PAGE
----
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Staffing and workflow: A primer

Almost all of the levers we can pull to improve newsroom performance revolve around the daily work of the staff, which is a newsroom's greatest resource.

Today’s newsrooms are increasingly responsible for attracting and retaining digital audiences. This means a focus on being maximally useful and interesting to people so they will return and keep using our products. While we can’t directly measure utility and “interestingness,” we can employ proxy metrics, such as time spent, return visits, article views and newsletter sign-ups to understand how we’re doing with audiences. And when we think about the various levers we can pull to improve performance on these metrics, almost all of them revolve around the daily work of the staff, which is a newsroom’s greatest resource: What should we do? Who should do it? When should we do it? And how should we do it? 

Importantly, this section of Better News assumes you already know the mechanics of how to do things and can simply decide to change your collective habits. If you need to address gaps in ability, refer to the Skill Development topic of Better News. 

Let’s take each of the above questions and tease it out a bit.

What should we do?

Apply audience analytics to beat assignments: Most newsrooms base their beat structures on audience assumptions that are decades old. Digital audience data can help identify areas to focus on and areas where you should draw down resources.

Decide when to create content for specific platforms: Social media, search, newsletters and mobile apps are important audience channels with different purposes. Again, audience analytics can help you understand how much time and effort you should spend on each.

Who should do it?

Move all aspects of standard article creation and publication upstream in the workflow to reporters and line editors. In a legacy workflow, an average article might need work from several specialists (writing, visuals, line editing, copy editing, web production) along the way to publication. While there’s still a need for specialists, efficient digital workflows can’t afford to rely on so many of them for the average article. Enabling a reporter and line editor to manage every aspect of an article’s creation and publication helps streamline and speed digital work.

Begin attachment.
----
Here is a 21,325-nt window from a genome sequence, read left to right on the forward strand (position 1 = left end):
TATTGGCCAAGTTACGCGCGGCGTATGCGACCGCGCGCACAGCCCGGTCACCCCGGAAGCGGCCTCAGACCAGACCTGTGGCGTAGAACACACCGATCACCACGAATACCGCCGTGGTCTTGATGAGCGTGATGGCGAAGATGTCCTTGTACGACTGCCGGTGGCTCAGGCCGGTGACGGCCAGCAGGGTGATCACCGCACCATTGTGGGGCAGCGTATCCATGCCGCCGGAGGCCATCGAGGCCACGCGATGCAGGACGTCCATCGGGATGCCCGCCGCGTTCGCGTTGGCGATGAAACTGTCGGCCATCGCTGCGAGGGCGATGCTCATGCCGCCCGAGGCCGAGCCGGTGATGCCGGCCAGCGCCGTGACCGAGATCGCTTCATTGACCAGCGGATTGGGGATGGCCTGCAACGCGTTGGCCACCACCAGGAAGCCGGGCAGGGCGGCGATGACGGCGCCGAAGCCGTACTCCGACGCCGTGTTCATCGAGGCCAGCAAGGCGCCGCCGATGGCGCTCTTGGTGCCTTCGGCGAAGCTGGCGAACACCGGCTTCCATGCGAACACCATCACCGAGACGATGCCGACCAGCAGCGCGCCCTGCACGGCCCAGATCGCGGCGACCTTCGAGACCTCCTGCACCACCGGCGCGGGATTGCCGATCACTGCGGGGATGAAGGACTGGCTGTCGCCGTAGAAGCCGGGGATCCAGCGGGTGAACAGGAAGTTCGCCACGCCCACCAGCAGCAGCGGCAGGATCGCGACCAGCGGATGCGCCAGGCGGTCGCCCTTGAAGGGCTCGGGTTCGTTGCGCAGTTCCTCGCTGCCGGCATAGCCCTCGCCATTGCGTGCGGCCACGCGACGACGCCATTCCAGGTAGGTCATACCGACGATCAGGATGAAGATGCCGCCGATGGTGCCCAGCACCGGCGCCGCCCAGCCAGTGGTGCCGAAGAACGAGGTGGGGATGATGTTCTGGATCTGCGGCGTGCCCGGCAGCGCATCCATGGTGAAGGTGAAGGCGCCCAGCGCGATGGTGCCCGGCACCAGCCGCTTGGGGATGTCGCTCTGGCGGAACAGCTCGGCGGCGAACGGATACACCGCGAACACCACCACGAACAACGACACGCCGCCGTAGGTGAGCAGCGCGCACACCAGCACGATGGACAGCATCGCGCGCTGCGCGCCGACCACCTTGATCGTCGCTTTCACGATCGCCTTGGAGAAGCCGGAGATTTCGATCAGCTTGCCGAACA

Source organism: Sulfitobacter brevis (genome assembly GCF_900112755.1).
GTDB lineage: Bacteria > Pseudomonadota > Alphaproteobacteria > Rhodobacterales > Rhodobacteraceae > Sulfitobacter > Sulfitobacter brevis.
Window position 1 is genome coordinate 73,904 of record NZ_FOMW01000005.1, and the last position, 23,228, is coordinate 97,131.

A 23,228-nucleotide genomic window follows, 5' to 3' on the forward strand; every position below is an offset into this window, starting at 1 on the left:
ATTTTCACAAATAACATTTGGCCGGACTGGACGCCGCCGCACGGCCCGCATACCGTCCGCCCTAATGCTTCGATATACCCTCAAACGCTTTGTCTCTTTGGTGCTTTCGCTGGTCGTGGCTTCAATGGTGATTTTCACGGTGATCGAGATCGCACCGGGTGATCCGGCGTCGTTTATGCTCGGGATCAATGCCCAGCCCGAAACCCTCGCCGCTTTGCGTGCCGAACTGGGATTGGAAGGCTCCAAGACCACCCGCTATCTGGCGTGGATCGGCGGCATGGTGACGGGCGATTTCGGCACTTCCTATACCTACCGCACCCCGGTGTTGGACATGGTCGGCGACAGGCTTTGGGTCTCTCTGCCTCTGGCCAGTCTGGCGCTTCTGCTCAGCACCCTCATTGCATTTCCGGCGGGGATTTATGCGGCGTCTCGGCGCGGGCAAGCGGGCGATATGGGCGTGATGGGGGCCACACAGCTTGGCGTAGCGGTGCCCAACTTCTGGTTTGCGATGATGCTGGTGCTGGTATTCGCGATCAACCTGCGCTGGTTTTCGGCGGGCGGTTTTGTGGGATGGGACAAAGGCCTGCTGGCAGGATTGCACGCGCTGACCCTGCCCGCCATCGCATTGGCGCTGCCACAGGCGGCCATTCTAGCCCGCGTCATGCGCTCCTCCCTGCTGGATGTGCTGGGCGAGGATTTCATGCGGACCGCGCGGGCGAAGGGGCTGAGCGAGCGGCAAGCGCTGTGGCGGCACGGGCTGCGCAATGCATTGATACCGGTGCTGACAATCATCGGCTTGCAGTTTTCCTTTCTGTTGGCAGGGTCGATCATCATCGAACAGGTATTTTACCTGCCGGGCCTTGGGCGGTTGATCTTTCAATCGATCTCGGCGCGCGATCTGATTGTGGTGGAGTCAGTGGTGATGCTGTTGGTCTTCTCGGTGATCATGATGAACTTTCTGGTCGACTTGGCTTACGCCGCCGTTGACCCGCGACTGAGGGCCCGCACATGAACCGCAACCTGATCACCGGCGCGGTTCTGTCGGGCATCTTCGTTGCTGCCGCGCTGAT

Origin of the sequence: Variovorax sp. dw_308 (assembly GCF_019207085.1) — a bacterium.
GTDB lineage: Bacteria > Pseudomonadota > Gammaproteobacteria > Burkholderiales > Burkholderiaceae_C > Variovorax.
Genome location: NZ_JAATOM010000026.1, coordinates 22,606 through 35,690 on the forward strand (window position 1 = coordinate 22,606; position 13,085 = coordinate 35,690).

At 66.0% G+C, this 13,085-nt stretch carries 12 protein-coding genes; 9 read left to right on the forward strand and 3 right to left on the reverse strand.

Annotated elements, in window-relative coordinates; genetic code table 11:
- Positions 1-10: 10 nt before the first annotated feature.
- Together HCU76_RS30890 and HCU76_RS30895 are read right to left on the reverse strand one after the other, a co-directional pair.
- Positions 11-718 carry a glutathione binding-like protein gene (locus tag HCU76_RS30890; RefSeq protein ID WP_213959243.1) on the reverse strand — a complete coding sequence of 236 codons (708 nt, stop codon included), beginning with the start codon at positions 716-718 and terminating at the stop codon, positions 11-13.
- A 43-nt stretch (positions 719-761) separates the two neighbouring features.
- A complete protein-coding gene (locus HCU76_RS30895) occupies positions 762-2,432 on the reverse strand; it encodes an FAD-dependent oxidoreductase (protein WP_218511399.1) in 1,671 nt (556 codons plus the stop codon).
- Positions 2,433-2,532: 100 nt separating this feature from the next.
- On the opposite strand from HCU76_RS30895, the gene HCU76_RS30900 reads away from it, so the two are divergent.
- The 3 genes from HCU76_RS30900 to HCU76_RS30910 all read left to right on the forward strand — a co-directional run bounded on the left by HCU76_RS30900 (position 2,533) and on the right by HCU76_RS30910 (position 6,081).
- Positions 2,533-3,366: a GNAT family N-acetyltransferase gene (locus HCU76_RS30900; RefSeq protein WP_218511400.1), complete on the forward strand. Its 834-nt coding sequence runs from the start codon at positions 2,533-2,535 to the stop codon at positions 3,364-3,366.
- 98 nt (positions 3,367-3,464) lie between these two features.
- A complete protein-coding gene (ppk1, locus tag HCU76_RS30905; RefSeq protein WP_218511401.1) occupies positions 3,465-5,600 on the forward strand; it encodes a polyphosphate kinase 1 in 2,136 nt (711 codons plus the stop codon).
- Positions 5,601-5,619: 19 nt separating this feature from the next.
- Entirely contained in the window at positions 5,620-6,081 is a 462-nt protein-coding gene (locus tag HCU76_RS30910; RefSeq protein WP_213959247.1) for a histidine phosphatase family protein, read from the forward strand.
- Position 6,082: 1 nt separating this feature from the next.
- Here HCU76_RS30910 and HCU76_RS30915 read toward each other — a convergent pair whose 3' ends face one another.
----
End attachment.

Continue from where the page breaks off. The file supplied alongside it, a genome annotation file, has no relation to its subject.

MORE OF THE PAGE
Ensure print needs aren’t dictating workflow constraints by isolating print functions from the primary publishing workflow. News organizations with print products have long-held editing and production processes that tend to stymie change efforts upstream. Breaking off print decision-making and explicitly freeing reporters and line editors from print responsibilities enables them to focus on doing the best possible work for digital, while dedicated print specialists ensure that work is expertly curated for the print audience.

When should we do it?

Change digital publication deadlines to align with audience habits. Most general news sites see peak audience in the morning to midday hours, while most newsrooms still orient themselves around the late-in-the-day publication schedule dictated by print. Deadlines should move earlier to ensure there’s fresh reporting to meet audience demand.

Adjust workdays and meeting times/formats accordingly. Moving up work schedules and news planning meetings ensures staff is available and focused on the right things early in the day. Changing the time of the morning news meeting is also a good opportunity to adjust the format of the meeting, if necessary, to orient the discussion around the digital audience.